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Professor hails blood work that could detect early disease recurrence

‘This could revolutionize the way we treat breast cancer patients’: Professor applauds blood test that can detect early recurrence of the disease

  • Breast cancer that has been dormant in the body can come back in another part
  • Blood tests can spot signs of the disease coming back years before a scan could
  • The test picks up hereditary material shed by cancer cells in the blood

A blood test designed to detect early signs of breast cancer could revolutionize NHS treatment.

The test, which could save thousands of lives, picks up genetic material shed by cancer cells in the blood.

It could spot signs of the disease returning years before a scan could. By identifying women whose cancer is at risk of returning early, doctors can provide targeted treatment, which in some cases may prevent the cancer from coming back.

This is vital because breast cancer that has been dormant in the body can come back in another part, such as the brain, liver or lungs, and become incurable.

The test, which could save thousands of lives, picks up genetic material shed by cancer cells in the blood [File photo]

Now it is being trialled on more than 1,000 people with estrogen receptor (ER) positive breast cancer.

About 40,000 women are diagnosed each year, and about 8,000 of them have a higher risk of the cancer returning.

The trial will be conducted in 20 centers for six months.

Professor Nicholas Turner, from The Royal Marsden NHS Foundation Trust, who is leading the research, said: ‘The risk of recurrence for ER-positive breast cancer patients is spread over many years after initial treatment, which is one of the reasons why scans are ineffective at picking it up.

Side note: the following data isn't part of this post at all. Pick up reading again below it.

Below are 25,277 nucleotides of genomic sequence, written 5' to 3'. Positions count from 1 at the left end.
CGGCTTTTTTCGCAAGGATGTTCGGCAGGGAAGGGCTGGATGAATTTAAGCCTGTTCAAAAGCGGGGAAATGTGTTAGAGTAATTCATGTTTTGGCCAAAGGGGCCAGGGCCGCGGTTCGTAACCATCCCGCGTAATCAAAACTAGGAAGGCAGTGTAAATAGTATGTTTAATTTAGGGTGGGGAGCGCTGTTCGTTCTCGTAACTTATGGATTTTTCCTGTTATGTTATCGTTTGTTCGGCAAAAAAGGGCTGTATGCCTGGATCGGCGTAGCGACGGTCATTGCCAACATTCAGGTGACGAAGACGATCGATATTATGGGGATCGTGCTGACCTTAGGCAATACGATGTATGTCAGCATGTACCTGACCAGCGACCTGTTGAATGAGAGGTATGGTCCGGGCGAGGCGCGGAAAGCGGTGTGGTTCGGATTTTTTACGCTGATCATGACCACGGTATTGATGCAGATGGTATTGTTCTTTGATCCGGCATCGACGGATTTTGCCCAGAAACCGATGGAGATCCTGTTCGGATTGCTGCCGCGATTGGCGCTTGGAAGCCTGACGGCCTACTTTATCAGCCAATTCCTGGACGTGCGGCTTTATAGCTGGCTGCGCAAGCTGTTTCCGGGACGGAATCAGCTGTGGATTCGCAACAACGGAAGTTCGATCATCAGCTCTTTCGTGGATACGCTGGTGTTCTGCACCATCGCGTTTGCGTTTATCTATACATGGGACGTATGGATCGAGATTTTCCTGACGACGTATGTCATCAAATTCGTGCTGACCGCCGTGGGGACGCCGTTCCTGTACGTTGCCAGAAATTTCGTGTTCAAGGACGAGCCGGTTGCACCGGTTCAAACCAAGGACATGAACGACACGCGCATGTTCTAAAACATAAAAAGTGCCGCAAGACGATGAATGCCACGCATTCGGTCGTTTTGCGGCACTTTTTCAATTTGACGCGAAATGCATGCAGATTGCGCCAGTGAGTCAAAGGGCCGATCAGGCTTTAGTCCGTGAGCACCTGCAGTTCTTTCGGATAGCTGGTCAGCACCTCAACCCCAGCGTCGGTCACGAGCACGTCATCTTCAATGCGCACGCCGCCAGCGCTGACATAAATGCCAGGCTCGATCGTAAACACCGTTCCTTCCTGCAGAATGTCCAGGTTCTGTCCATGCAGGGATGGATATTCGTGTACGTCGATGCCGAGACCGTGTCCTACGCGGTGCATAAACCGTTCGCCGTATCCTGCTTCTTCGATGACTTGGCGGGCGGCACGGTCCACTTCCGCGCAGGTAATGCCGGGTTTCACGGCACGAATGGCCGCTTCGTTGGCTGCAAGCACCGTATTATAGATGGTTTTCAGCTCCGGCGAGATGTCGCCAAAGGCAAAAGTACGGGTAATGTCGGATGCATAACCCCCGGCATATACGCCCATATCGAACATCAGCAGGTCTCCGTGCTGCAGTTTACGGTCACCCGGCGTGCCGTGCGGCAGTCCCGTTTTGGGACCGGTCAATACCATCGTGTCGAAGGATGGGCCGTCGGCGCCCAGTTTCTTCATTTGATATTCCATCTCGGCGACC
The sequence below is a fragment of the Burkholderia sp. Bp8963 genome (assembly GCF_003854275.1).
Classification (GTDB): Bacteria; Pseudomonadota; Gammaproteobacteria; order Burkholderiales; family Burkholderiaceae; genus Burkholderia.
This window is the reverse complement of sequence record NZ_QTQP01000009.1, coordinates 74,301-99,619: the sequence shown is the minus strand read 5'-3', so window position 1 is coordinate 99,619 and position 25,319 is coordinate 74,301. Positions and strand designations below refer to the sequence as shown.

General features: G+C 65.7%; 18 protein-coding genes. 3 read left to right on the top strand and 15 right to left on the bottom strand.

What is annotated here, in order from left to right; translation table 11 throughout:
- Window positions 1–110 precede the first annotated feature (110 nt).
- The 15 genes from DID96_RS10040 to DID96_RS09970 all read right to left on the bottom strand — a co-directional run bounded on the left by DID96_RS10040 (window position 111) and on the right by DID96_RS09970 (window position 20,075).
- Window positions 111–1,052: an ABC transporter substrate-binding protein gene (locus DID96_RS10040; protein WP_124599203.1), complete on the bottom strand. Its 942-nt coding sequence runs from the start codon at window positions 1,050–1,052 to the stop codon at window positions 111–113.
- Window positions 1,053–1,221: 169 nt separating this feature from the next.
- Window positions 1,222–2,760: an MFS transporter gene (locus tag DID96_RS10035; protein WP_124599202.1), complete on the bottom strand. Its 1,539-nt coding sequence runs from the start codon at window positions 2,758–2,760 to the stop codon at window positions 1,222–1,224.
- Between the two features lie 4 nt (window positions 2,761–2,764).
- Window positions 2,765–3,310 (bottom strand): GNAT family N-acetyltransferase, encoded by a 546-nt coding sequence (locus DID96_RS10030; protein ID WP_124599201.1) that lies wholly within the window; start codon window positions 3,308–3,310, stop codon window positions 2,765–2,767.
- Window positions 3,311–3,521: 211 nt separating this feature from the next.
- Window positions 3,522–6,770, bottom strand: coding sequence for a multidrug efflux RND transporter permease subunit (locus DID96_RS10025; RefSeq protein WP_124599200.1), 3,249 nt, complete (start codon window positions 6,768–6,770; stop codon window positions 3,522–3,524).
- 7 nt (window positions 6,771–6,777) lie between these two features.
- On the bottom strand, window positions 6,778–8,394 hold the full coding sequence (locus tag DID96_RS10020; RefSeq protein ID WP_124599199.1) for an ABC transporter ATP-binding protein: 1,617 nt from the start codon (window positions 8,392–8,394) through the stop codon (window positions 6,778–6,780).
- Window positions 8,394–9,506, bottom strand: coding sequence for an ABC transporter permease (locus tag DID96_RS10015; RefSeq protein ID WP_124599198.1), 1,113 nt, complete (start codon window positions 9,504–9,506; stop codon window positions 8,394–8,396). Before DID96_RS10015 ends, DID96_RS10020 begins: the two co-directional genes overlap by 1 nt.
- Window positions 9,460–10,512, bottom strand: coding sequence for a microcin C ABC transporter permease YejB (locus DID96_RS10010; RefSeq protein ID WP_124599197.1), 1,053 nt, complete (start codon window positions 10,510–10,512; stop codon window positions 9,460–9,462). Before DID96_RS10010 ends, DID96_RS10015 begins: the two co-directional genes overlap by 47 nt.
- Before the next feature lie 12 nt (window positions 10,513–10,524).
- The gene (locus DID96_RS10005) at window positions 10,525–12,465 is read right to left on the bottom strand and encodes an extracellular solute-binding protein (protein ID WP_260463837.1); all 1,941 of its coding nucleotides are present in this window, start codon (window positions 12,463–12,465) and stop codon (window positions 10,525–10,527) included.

“Blood testing could become the standard way of following up on this group of patients, and if the trial produces encouraging results, it could revolutionize the way we treat ER-positive breast cancer patients.”

Now it is being trialled on more than 1,000 people with estrogen receptor (ER) positive breast cancer.  About 40,000 women are diagnosed each year, and about 8,000 of them have a higher risk of the cancer returning [File photo]

Now it is being trialled on more than 1,000 people with estrogen receptor (ER) positive breast cancer. About 40,000 women are diagnosed each year, and about 8,000 of them have a higher risk of the cancer returning [File photo]

The trial will enroll women with ER-positive breast cancer who have had surgery and are on hormone therapy. They get a blood test every three months for up to three years to detect their risk of relapse.

The test, which uses the genetic fingerprint of a person’s cancer, can detect the DNA of cancer cells in their body at low levels.

This indicates a “molecular relapse,” suggesting that they are relapsing with cancer.

If the result shows very low levels of DNA from cancer cells in someone’s blood, they will be treated immediately.

Elaine Nangle, 41, from Reading, was diagnosed with stage three lobular breast cancer in 2020. Once she was cancer free, she was given the opportunity to take part in the trial at The Royal Marsden.

She said, “Being part of something that might pre-warn me of relapse is incredible and just knowing I’m being monitored so often gives me a huge safety net.”

The NHS is also conducting a world first with the ‘Galleri’ blood test, which aims to detect more than 50 types of cancer before symptoms appear, and could prevent one in ten cancer deaths in the UK.

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